For neuroscience majors at Simmons College, Philosophy of Mind is a required course. Ever since I became aware of this, I have been apprehensive, since I have always believed philosophy would not be my cup of tea.
I can officially say that, halfway through a semester of this course, I have been proven completely wrong.
Not only do I find this class extremely enjoyable, I am slowly discovering ways that it is changing and enhancing my understanding of the world around me, especially in terms of what a mind is and how ours differ from our closest apes relatives.
In this course, we have read a excerpts from books written by some of the leading scientists and philosophers of our time. From Michael Tomasello to Patricia Churchland and Daniel Dennett, these writings have inspired in me new thoughts and ideas about the mind. One philosopher we have focused on a bit is Thomas Suddendorf, taking excerpts from his book The Gap. First off, I would like to say that when I have finished this class I am immediately ordering my own copy of this book.
Aside from having an amazing ease and conversational tone in his writing, Suddendorf has simply blown my mind with his final chapter of his book that we were assigned to read this week.
In an impossibly small number of pages, Suddendorf packs his final chapter with a history of language acquisition, questions regarding whether humans are the endpoint of evolution (an idea he quickly dismisses), the possibility of the decrease in brain size of humans, the opposite view that human brain size continues to increase, the observation that more successful and educated individuals breed less, and the future of “the gap” as humans and apes continue to evolve.
The future of “the gap” is what truly caught my attention, and Suddendorf’s rapid-fire statements of possible future scenarios involving the gap widening or narrowing really got me thinking.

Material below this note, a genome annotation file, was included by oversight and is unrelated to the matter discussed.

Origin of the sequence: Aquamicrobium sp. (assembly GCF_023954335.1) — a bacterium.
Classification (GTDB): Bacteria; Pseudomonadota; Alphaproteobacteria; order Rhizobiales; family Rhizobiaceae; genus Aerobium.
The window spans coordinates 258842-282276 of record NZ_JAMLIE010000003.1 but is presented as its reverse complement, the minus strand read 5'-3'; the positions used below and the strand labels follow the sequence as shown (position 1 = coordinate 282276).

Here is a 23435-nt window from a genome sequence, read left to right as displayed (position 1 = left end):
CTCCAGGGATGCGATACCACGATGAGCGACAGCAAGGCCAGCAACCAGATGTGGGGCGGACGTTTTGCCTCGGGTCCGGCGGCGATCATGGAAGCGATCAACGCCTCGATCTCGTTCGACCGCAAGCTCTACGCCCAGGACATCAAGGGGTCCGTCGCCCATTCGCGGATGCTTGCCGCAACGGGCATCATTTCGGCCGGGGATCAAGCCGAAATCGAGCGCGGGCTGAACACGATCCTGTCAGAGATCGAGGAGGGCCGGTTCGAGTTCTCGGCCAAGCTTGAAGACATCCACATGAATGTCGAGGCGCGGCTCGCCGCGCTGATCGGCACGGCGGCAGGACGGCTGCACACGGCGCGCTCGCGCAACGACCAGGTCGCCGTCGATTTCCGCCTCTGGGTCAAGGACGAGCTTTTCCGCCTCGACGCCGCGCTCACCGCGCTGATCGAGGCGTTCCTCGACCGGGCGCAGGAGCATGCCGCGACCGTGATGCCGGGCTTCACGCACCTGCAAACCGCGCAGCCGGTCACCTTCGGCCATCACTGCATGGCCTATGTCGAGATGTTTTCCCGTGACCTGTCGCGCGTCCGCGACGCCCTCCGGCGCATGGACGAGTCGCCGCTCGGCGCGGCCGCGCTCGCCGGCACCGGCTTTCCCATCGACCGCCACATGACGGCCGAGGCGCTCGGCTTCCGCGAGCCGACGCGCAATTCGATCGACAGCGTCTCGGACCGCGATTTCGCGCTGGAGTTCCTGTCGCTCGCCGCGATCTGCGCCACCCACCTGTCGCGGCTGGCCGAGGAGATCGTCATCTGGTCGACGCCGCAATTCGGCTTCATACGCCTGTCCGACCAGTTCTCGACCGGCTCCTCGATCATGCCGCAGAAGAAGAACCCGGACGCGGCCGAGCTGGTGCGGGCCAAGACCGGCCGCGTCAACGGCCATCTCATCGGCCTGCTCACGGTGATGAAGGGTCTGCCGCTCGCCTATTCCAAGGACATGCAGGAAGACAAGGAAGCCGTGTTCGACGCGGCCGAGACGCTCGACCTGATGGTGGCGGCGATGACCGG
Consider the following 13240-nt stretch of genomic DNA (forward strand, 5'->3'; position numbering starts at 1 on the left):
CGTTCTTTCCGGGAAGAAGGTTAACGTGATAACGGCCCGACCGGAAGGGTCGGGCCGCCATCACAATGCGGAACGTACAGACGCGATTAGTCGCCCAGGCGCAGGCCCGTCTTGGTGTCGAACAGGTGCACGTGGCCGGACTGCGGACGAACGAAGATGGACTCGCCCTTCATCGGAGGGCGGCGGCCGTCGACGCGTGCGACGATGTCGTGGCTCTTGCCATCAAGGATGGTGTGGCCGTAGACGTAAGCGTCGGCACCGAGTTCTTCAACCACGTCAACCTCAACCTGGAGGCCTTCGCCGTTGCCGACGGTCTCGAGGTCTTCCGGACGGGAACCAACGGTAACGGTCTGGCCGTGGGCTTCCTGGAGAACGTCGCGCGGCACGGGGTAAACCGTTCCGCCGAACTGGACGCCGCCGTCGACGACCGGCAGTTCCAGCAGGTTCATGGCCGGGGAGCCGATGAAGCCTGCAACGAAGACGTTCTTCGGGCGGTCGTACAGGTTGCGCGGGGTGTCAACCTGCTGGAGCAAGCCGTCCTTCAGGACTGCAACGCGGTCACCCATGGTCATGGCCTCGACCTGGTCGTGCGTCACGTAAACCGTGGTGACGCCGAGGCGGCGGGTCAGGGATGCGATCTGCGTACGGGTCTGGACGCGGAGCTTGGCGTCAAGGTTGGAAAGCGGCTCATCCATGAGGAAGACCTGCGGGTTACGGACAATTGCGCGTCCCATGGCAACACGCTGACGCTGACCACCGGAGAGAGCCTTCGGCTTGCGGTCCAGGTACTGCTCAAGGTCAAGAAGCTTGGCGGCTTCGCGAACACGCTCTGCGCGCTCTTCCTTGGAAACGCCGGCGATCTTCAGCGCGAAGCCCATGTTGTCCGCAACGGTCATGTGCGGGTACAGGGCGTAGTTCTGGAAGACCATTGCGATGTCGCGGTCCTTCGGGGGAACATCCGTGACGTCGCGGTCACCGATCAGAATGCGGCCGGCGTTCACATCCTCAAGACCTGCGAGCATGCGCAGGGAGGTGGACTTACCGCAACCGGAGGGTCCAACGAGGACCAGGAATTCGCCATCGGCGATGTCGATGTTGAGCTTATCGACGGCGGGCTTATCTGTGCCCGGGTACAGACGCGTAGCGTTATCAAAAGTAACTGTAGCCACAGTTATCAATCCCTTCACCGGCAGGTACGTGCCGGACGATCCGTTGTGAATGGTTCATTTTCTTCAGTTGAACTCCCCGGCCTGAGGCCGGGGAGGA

Whether humans start depending more on the artificial world and less on our own cognitive resource and close the gap, wipe out the entirety of our ape ancestors and widen the gap, continue to use science to “play God” and enhance the minds of apes and close the gap, interfere in the genetic makeup of future generations to increase their cognitive abilities and widen the gap, or artificially select ourselves to become more and more docile and small-brained and close the gap, there are an unreal number of possibilities for the future of the human race.
With all of these scenarios, Suddendorf suggests that the gap is widening every day with the increasing amount of technology and connections that we have to both information and people around the world. With this, however, he returns to the idea that we could further widen the gap by driving our closest ancestors to extinction, which is currently happening as a direct result of human activity.
While we share an enormous amount of physiological, neurological, and cognitive capabilities with our ape relatives, there are distinct differences, such as the capacity for humans to plan and plot a path toward a desirable future. Here, Suddendorf says the words that made me want to share all of this: “Plan it for the apes.”
There are definitely differences in the minds of humans and nonhuman animals, and we need to use our abilities to not only make a better environment for ourselves, but for every other animal on this planet.
I am so happy that I have chosen a career path that led me to stumble upon this philosophy class during my studies. It is wonderful to be able to take a step back from all of the neuroscience and appreciate the similarities and differences between all of the entities on this earth and consider what we can do to be of help to them.